The labor force is the sum of employed and unemployed workers in a country. This includes full-time, part-time and self-employed workers who earn hourly wages, salaries, or receive contract pay. Anyone over the age of 16 who is employed and not retired is included in the total workforce. Only unemployed workers who are actively looking for work are included in the count, while discouraged workers are excluded.
Data on working hours, earnings and demographic characteristics are also available. Discouraged workers are a subgroup of people marginally linked to the workforce, while marginalized people are those who are not part of the workforce, want to work, and have sought work at some point in the previous 12 months but were not counted as unemployed because they had not looked for work in the 4 weeks prior to the survey. The labor force participation rate is the labor force as a percentage of the non-institutional civilian population. Data is also available by demographic characteristics.
Every August, information is released on the participation of young people aged 16 to 24 in the workforce from April to July. The unemployment rate represents the number of unemployed as a percentage of the labor force. Unemployment data is also available by demographic characteristics. The Bureau of Labor Statistics measures the labor force participation rate according to a monthly household survey conducted by the U. S.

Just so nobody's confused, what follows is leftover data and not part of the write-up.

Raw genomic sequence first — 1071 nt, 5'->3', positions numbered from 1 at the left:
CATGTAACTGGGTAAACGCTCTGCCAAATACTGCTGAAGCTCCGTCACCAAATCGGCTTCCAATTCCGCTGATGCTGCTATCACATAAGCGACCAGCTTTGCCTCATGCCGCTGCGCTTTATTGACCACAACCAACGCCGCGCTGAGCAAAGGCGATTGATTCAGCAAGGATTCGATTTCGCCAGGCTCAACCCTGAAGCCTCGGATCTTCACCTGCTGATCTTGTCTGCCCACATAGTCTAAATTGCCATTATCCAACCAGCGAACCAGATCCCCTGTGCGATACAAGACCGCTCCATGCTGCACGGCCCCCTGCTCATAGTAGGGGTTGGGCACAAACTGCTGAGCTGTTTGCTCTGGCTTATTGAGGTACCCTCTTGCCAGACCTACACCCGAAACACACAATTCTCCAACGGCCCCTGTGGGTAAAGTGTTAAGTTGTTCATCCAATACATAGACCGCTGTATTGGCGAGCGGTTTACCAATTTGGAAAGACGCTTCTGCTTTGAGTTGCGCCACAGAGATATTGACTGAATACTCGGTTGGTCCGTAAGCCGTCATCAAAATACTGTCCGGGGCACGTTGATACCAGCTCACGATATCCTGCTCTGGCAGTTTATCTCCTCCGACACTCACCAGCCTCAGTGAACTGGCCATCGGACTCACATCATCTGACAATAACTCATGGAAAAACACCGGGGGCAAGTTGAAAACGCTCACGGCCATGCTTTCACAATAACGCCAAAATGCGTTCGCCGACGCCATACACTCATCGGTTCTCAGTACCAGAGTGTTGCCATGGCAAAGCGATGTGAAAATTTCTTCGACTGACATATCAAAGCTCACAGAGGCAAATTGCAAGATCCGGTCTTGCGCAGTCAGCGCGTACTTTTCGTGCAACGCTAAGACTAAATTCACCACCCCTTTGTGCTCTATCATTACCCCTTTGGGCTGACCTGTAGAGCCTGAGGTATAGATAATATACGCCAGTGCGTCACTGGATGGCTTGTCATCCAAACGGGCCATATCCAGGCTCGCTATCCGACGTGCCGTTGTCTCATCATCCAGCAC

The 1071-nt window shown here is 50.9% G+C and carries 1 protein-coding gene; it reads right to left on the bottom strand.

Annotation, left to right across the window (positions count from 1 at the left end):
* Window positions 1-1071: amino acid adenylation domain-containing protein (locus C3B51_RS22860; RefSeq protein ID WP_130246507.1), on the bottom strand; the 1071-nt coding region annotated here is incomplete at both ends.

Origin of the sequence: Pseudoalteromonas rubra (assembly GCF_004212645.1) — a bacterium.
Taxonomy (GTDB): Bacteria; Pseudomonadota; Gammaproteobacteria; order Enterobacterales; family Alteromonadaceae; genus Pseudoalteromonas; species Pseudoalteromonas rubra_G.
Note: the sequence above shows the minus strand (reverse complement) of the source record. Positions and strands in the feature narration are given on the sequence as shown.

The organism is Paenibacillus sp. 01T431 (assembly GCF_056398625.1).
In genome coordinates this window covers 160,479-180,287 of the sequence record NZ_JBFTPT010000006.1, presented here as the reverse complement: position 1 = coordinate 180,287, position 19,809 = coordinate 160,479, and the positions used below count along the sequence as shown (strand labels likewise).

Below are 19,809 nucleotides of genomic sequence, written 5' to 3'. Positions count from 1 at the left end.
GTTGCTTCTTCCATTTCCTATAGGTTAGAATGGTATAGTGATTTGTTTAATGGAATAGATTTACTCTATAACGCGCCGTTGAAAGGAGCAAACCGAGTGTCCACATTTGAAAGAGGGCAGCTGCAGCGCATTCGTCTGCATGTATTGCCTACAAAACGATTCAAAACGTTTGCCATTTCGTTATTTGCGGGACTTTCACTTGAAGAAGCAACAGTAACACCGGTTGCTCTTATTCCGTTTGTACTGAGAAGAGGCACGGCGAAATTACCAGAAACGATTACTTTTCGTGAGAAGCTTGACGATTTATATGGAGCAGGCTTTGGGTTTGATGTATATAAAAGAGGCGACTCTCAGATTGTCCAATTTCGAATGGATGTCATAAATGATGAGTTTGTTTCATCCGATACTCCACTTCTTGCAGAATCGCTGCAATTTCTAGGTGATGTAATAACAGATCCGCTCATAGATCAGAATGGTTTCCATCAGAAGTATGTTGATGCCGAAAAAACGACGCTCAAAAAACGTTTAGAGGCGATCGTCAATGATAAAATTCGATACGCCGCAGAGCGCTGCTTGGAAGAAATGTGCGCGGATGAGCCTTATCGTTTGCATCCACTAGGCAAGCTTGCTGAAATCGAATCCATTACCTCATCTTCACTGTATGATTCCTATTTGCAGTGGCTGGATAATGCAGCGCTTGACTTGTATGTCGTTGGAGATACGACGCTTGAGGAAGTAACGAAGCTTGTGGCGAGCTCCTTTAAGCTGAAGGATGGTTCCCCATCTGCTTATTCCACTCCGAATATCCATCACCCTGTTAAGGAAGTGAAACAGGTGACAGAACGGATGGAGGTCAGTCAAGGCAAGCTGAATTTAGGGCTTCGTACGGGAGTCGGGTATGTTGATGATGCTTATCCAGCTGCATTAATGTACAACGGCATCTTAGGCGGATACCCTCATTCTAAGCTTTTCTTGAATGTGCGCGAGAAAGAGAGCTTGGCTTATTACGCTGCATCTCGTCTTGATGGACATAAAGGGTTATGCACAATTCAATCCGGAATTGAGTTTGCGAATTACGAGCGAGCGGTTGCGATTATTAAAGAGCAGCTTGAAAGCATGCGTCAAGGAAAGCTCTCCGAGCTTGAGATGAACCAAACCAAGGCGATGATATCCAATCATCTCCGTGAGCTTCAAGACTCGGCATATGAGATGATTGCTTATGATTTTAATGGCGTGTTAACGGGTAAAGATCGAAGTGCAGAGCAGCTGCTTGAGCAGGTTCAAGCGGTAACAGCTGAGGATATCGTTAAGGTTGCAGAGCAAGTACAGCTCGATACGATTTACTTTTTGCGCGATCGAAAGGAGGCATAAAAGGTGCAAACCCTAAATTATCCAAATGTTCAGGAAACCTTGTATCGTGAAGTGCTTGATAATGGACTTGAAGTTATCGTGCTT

The size of the workforce depends not only on the number of adults, but also on how likely they are to feel they can get a job. The workforce shrinks during times of economic recession because people tend to have a more negative outlook on their chances of getting a job during these periods. The labor force participation rate is an important metric to be used when analyzing data on employment and unemployment, since it measures the number of people actively seeking employment, as well as those currently employed. The participation rate of women in the labor force almost doubled, from 32% to 60% in the 50 years between 1948 and 1998. To be considered part of the workforce, you must be available, willing to work, and have recently sought work. According to the Federal Reserve, the proportion of people of working age (25 to 54 years old) in the labor force peaked at 72% in 1995 and declined to 63.7% over the next 25 years. This information is not available in the monthly basic labor force survey, which is the source of national unemployment estimates.